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I have a few tables in Postgres (12.7) database hosted with an Heroku hobby-basic plan (max size = 10GB).

Doing heroku pg:info reports 11GB of used disk, so I'd like to do something about it to avoid having problems soon.

Most of the tables are small but a big one I have to store job openings. It has about 500MB in size, with the description column being the biggest as well. There are a few indices as well that take about 3GB.

Checking table and index sizes (adapted the query from this SO answer) I see that there is 7.3GB of data that's not either data or indices.

df5icl8qkl5bs4=> SELECT
   relname  as table_name,
   pg_size_pretty(pg_total_relation_size(relid)) As "Total Size",
   pg_size_pretty(pg_relation_size(relid)) as "Data Size",
   pg_size_pretty(pg_indexes_size(relid)) as "Index size",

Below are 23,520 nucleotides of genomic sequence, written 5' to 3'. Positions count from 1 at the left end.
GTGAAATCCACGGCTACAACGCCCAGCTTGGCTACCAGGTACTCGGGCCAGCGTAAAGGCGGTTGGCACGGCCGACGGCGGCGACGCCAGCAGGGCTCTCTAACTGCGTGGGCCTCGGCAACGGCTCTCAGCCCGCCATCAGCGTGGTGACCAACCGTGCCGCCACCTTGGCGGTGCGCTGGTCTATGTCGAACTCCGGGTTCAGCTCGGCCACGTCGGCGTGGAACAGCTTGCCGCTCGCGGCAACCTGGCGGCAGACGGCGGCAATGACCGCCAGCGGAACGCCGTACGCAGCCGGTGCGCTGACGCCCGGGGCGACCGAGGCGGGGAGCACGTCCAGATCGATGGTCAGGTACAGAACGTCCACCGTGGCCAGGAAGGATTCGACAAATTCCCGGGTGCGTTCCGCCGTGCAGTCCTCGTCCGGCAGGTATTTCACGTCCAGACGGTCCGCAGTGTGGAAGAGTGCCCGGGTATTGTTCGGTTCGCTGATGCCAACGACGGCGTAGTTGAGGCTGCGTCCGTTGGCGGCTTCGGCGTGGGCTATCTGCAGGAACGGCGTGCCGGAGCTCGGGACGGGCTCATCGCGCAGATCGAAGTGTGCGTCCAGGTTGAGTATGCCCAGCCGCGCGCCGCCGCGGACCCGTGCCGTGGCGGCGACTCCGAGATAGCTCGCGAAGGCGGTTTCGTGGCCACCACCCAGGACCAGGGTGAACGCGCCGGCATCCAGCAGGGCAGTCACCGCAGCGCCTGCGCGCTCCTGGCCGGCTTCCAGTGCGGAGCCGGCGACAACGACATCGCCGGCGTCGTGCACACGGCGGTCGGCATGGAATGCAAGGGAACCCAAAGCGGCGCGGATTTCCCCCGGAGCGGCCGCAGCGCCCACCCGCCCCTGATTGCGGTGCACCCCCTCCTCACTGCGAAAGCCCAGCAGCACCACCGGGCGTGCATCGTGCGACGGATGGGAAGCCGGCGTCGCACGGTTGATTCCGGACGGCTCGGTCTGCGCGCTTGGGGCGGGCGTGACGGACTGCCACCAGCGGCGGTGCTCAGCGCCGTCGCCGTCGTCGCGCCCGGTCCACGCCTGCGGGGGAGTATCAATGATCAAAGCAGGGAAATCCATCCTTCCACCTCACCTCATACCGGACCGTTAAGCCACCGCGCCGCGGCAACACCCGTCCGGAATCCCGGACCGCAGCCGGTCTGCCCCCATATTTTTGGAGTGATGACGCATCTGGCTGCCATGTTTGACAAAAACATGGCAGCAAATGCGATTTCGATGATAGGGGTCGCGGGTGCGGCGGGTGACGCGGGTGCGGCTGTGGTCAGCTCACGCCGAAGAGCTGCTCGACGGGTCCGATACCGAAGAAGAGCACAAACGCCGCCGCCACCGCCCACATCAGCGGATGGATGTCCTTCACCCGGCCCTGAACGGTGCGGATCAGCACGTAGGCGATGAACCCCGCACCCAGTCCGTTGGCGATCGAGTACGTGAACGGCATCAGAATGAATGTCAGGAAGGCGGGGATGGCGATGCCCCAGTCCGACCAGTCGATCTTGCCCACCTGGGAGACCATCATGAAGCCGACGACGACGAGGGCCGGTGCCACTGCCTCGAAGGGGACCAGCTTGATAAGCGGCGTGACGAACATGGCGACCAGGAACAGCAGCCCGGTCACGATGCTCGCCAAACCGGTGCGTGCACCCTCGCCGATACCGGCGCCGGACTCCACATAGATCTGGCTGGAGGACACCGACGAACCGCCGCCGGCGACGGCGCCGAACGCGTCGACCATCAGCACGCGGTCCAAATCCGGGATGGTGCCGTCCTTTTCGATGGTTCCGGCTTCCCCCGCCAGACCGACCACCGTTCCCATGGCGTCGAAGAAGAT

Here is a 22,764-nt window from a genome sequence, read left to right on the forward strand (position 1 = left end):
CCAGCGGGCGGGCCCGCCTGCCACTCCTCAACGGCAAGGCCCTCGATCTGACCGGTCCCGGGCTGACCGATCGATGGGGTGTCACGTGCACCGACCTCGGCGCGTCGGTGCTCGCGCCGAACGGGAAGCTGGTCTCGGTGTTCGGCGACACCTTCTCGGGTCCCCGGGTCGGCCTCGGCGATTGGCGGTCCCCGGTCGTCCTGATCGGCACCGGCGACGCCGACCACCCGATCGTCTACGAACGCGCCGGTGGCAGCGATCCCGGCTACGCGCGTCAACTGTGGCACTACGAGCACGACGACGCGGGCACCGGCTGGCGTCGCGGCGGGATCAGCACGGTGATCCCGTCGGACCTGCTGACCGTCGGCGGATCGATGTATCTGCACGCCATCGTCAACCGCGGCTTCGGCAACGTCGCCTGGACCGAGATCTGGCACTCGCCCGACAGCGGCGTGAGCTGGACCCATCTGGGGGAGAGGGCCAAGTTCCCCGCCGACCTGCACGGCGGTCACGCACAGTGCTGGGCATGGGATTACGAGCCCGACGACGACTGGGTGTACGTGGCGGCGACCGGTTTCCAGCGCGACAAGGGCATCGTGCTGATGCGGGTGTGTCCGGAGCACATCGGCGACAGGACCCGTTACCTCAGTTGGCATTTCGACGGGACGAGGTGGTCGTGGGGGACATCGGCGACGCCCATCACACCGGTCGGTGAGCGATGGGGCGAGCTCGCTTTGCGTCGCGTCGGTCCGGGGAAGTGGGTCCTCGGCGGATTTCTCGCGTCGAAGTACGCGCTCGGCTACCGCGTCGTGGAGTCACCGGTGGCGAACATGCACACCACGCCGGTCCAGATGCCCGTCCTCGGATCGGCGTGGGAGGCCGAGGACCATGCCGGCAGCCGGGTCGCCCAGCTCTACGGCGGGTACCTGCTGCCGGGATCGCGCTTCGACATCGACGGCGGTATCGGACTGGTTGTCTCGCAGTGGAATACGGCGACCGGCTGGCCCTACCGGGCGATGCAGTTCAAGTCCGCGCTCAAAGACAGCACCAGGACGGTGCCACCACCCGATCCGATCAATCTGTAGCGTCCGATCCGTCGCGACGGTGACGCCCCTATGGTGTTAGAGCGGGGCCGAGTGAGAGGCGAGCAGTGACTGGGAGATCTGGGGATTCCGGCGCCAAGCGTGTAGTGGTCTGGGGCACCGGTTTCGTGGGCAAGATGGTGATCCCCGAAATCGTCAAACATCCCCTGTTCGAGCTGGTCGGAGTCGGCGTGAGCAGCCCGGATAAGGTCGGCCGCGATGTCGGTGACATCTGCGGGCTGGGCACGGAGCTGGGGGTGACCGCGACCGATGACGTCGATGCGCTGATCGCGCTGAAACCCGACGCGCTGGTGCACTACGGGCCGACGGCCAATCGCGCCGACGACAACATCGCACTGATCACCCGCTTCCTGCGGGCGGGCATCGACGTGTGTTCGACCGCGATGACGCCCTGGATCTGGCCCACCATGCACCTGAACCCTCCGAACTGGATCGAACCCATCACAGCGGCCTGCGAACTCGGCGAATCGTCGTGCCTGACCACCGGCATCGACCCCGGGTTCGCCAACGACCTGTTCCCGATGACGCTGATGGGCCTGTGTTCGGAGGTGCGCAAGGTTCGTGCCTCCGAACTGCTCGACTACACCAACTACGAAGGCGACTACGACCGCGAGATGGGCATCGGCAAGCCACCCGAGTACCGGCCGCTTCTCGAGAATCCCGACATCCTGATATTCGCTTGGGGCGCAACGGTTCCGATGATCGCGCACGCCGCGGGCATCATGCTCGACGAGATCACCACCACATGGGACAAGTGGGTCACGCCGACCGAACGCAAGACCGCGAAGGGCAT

pg_size_pretty(pg_total_relation_size(relid) - pg_relation_size(relid) - pg_indexes_size(relid)) as "Remaining Size"
FROM pg_catalog.pg_statio_user_tables 
ORDER BY pg_total_relation_size(relid) DESC;


   table_name    | Total Size | Data Size  | Index size | Remaining Size 
-----------------+------------+------------+------------+----------------
 job             | 11 GB      | 453 MB     | 3373 MB    | 7385 MB
 location        | 15 MB      | 7144 kB    | 8392 kB    | 40 kB
 keyword         | 5480 kB    | 4648 kB    | 792 kB     | 40 kB
 company         | 5384 kB    | 3776 kB    | 1568 kB    | 40 kB
 biggest_cities  | 3344 kB    | 3336 kB    | 0 bytes    | 8192 bytes
 topic           | 80 kB      | 24 kB      | 16 kB      | 40 kB
 alembic_version | 56 kB      | 8192 bytes | 16 kB      | 32 kB
(7 rows)

What's up with those 7.3 GB? How can I free up that space?

1

That must be the TOAST table, which stores overlength attributes out of line.

0

You need pg_table_size instead of pg_relation_size. The second one is not a size of the table. To use pg_relation_size, you need to understand how data is stored in postgresql at a low level: relation forks, toast.

pg_total_relation_size provides correct size calculation including indexes. So the main difference is a separate TOAST table, which stores long columns.

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